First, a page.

With the meltdown of US banks, I'm not surprised that the smaller Canadian banks have now become (relatively) bigger. Among the top 10 North American banks (based on market cap), three of them are Canadians: #3. Royal Bank of Canada (NYSE:RY), #6. Toronto-Dominion Bank (NYSE:TD) and # 8. Bank of Nova Scotia (NYSE:BNS).
US banks suffered tens of billions in "toxic-asset" write-downs, dividend cuts, and the need for huge capital infusions. Are Canadian banks safe? I believe they might have a very good chance to survive and continue to provide secure dividends for the following reasons:
1. Canadian banks have a strong capital base. For example, according to Barron’s, Bank of Nova Scotia’s Tier 1 ratio (shareholders’ equity plus preferred stock as a percentage of total assets) is 9.3%, while US banks are in the low single digits.
These days, balance sheets are much more important than earnings. As you can see from the last column of the chart below, Canadian banks (in red) have much smaller debt to cash ratio. I don’t trust banks’ book value. The only thing I look at is cash.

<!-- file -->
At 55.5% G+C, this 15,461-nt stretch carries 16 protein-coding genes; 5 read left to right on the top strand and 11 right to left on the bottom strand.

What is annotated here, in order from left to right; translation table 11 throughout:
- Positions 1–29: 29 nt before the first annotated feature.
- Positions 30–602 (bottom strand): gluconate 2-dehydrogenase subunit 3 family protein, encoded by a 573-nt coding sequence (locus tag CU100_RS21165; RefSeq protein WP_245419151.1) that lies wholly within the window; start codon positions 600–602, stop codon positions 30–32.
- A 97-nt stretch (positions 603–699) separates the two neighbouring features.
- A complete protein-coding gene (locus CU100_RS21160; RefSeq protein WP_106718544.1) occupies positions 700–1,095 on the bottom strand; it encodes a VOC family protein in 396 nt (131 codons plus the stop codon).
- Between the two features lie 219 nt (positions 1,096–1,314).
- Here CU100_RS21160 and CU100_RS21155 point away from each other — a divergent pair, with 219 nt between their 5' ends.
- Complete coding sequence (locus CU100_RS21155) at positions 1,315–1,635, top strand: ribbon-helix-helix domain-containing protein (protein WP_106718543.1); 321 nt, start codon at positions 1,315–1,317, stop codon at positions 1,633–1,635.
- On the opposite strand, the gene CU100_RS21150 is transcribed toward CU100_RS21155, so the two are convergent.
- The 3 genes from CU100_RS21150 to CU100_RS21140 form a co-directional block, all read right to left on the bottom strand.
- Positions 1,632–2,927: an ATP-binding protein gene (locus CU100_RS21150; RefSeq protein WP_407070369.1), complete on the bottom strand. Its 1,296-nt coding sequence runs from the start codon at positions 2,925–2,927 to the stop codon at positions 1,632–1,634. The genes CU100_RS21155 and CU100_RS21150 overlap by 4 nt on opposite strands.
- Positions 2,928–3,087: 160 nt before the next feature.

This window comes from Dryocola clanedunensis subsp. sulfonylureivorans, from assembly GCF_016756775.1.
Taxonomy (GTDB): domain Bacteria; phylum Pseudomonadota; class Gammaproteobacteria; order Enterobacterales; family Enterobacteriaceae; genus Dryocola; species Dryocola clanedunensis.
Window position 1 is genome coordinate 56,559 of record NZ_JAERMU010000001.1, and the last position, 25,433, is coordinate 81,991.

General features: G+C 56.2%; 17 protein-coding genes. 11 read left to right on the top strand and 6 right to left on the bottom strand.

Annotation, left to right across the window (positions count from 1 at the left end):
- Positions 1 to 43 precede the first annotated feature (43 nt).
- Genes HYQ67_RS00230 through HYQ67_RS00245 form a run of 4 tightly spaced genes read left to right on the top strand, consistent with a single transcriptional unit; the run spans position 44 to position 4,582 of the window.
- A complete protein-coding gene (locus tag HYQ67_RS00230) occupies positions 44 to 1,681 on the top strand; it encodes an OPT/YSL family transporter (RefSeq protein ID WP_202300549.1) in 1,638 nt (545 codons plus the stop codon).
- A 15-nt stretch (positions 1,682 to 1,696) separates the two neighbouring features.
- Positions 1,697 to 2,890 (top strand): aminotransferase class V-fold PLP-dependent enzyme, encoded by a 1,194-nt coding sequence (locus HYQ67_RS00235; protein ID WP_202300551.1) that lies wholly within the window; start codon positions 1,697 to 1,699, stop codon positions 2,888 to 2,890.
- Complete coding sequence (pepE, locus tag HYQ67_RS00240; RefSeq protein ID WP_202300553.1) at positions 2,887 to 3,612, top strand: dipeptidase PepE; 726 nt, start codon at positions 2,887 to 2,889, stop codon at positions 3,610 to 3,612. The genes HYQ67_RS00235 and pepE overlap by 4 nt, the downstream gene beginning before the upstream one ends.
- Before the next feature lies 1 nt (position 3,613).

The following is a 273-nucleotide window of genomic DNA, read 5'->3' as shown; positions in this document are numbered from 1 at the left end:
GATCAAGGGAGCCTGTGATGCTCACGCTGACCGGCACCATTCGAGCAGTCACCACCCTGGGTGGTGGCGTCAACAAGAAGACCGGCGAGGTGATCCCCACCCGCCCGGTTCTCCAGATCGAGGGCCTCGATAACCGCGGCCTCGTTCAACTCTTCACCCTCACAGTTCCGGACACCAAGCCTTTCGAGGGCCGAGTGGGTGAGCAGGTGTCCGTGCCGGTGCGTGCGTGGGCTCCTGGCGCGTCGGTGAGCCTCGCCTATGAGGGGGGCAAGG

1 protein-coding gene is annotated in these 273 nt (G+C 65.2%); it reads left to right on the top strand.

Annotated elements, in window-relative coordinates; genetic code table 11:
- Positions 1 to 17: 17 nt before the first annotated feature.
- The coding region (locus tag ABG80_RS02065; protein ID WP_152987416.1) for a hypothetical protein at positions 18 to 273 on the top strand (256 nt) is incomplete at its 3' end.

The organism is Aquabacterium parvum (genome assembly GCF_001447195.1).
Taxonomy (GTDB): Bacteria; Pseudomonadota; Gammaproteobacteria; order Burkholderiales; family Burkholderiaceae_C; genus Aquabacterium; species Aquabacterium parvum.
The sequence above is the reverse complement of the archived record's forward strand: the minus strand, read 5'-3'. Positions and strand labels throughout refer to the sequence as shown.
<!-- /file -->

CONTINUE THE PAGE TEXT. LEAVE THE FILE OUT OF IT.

click to enlarge
2. Canadian banks use leverage more conservatively.
When I was in a Certified Management Accountant (CMA) program, one of my instructors was a former executive of Bank of Nova Scotia. He told us the reason banks make money was because they leverage up to 25 times. According to minyanville.com, on average, Canadian banks leverage up to 18 times. No wonder in 2008, Canada’s banking system was ranked the healthiest in the world by the World Economic Forum.
3. The Canadian banking industry is much more consolidated than in the U.S. In Canada there are only 6 big banks (and a few much smaller ones), while in US there are over 8,000 banks.
4. The Canadian housing market is in far better shape (so far). While the US has around 25% sub-prime mortgage, in Canada the number is in the low single digits.
Will Canadian banks go lower? They could. With global de-leverage going on (Canadian banks are not immune), it will certainly cut their earnings. Though their prices were down around 50% from their peak in mid 2007, based on future earning estimates, today’s price is not necessarily a bargain basement price. This year the consensus SP500’s earning is around $50, so SP could easily go down to 600 (based on a P/E of 12), and Canadian banks might go with the same directory as the market. However, as long as they are safe, and continue to pay a healthy dividend (6%- 8%), it doesn’t hurt to stick with them.
Disclosure: I am long all-Canadian banks mentioned in this article.